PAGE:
Pierre's Feed
Jun 23, 2014
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Investors beware: France will get more erratic

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By Pierre Briançon

The author is a Reuters Breakingviews columnist. The opinions expressed are his own.

The French government didn’t have to buy a 20 percent stake in Alstom. It could have smugly observed that its intervention in the acquisition of the French engineer’s energy assets by General Electric had yielded some success. Pressure from Paris forced GE to rework its offer, giving France a decisive say in the future of Alstom’s nuclear business. With that concession secured, there was no good reason to buy out Alstom’s main shareholder, construction-to-telecom conglomerate Bouygues.

Jun 16, 2014
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Gazprom/Ukraine dispute is proxy for Putin’s whims

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By Pierre Briançon 

The author is a Reuters Breakingviews columnist. The opinions expressed are his own.

Europe has long been used to the perennial drama of “Ukraine versus Gazprom,” but this year’s version is not your run-of-the-mill gas price dispute. Making good on a longstanding threat, Gazprom has said it will deliver gas to Ukraine only if it has been pre-paid. This comes after the Russian energy group failed to settle a dispute with Naftogaz, its Kiev-backed counterpart, over what it claims are more than $4 billion of overdue bills.

Jun 12, 2014
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BNP’s chief operating officer retires. Next?

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By Pierre Briançon

The author is a Reuters Breakingviews columnist. The opinions expressed are his own.  

The only thing missing in the BNP Paribas release announcing the retirement of Chief Operating Officer Georges Chodron de Courcel is that he wanted a new challenge. Otherwise, it is business as usual at France’s largest bank: the long-serving No. 2 was planning to retire in September. He suddenly noticed that a new French law was putting a limit on the number of directorships he could hold, so in fact he will leave at the end of this month. U.S. probe, anyone? Sanctions violations? Multibillion-dollar fine?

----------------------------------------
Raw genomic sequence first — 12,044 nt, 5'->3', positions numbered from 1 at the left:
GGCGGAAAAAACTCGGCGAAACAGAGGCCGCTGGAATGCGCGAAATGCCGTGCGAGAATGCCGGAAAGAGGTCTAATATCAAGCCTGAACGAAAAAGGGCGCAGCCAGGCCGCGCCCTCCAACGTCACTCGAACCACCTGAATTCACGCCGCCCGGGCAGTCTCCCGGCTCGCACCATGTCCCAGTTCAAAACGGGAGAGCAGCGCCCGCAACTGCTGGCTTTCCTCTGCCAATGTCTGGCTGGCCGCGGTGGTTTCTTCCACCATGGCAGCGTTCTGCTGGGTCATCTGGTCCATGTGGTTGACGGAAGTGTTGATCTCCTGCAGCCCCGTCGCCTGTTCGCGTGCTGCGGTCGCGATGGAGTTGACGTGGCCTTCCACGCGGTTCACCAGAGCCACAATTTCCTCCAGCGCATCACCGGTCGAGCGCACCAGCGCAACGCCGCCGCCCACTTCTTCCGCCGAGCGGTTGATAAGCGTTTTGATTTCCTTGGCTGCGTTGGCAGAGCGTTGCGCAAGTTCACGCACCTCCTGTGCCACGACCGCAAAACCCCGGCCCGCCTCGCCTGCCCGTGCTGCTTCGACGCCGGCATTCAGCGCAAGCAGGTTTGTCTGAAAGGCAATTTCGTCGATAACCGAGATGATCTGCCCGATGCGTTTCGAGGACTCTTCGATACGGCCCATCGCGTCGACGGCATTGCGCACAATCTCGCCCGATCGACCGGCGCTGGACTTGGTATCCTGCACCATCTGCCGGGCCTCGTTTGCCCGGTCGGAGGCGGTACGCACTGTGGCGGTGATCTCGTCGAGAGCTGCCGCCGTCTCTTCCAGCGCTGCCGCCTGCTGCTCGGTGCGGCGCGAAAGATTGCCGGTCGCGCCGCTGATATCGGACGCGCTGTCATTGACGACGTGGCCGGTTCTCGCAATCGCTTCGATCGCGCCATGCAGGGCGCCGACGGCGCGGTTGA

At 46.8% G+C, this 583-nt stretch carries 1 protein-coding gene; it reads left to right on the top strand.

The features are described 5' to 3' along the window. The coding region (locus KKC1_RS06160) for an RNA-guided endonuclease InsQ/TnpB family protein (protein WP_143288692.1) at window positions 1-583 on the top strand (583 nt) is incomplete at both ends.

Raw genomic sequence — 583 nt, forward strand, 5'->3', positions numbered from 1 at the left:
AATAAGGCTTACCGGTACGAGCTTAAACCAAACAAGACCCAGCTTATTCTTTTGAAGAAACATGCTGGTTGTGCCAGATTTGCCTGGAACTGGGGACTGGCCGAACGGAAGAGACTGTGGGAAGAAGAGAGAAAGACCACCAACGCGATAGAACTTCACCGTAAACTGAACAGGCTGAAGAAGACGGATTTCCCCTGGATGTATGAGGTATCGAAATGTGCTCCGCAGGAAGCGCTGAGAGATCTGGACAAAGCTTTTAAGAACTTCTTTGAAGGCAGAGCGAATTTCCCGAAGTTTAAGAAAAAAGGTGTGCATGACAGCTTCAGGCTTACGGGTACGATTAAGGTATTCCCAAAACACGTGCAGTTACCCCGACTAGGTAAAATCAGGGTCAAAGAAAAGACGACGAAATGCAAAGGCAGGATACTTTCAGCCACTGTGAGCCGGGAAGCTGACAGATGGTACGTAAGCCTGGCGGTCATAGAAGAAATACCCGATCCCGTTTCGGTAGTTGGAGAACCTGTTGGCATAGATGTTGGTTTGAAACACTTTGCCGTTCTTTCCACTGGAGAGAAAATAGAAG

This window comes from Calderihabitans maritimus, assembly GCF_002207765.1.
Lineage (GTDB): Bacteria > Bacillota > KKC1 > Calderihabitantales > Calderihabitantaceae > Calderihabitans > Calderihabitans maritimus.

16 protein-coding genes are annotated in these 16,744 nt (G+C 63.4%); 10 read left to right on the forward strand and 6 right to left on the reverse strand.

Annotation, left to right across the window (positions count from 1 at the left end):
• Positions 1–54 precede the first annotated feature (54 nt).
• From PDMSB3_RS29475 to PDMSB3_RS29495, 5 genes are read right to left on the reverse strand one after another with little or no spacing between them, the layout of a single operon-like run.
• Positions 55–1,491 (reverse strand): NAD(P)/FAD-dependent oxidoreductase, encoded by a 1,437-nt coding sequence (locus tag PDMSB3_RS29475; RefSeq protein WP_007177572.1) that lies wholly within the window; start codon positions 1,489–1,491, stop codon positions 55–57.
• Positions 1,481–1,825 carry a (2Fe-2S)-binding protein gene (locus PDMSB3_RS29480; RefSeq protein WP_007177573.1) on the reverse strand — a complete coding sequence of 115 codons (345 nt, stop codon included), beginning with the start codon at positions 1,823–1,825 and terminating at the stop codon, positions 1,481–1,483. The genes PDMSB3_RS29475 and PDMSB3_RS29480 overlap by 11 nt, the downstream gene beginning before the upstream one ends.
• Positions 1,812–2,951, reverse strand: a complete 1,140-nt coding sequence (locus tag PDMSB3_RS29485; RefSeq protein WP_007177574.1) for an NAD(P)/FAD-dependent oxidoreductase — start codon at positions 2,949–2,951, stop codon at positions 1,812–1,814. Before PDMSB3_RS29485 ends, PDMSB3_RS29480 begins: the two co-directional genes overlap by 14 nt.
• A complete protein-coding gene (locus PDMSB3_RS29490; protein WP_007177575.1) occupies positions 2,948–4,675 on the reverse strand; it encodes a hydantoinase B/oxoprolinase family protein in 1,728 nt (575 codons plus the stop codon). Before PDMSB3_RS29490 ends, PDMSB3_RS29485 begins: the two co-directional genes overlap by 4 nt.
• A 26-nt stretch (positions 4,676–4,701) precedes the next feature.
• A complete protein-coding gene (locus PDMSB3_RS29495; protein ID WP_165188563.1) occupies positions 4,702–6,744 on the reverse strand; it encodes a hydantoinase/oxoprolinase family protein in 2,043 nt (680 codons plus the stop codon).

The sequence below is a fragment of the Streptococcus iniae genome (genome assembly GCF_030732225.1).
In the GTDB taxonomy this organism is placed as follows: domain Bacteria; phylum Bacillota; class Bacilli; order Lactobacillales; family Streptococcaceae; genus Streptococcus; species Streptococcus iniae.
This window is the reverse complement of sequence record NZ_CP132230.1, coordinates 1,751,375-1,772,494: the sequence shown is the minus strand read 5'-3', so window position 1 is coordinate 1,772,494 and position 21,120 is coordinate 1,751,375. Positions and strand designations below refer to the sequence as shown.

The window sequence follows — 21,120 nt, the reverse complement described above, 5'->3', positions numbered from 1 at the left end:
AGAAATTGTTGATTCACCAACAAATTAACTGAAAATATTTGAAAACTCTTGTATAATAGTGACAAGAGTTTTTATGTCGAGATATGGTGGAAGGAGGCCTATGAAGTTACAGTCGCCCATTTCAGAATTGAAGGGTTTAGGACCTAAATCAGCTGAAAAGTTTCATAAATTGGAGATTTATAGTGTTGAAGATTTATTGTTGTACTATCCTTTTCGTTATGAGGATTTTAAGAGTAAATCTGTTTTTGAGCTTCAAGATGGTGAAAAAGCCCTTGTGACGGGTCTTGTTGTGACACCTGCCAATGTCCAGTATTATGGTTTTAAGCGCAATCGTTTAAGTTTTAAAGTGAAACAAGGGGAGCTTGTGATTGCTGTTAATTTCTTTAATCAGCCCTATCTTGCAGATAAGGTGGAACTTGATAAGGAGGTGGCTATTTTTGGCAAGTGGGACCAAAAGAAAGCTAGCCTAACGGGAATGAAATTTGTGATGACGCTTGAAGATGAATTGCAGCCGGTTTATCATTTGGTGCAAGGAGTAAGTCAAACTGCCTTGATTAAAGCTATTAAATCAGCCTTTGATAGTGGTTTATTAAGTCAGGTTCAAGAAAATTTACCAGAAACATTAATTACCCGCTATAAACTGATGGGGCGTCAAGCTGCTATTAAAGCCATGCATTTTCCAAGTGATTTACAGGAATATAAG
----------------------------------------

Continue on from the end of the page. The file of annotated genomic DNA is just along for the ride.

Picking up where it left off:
Apr 24, 2014
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GE/Alstom deal rumours test French reform drive

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By Pierre Briançon

The author is a Reuters Breakingviews columnist. The opinions expressed are his own.

In an ideal world where free people would roam across free markets, there would be much to like in a takeover of engineering group Alstom by General Electric. The French turbine and train maker, bailed out by taxpayer money 10 years ago, has been hit hard by the economic slump and Asian competition. Its future as a standalone company is in doubt. It needs cash that its shareholders – including Bouygues, with a 29 percent stake – are loath to fork out. Being folded into much larger GE would help it through bad times while some of its assets would fit nicely into the U.S. group.

Apr 24, 2014
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GE/Alstom deal rumours test French reform drive

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By Pierre Briançon

The author is a Reuters Breakingviews columnist. The opinions expressed are his own.

In an ideal world where free people would roam across free markets, there would be much to like in a takeover of engineering group Alstom by General Electric. The French turbine and train maker, bailed out by taxpayer money 10 years ago, has been hit hard by the economic slump and Asian competition. Its future as a standalone company is in doubt. It needs cash that its shareholders – including Bouygues, with a 29 percent stake – are loath to fork out. Being folded into much larger GE would help it through bad times while some of its assets would fit nicely into the U.S. group.

Apr 17, 2014
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Sanctions on Russia will cost less than inaction

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By Pierre Briançon

The author is a Reuters Breakingviews columnist. The opinions expressed are his own.

Vladimir Putin has set the stage well for the first international talks on Ukraine. Armed pro-Russian separatists have seized buildings in several eastern Ukrainian cities. Their uniforms and weapons suggest they are equipped by the Russian army, if not part of it. The rebels’ success has shown that the government in Kiev is not in control of the country – not even of its own security forces.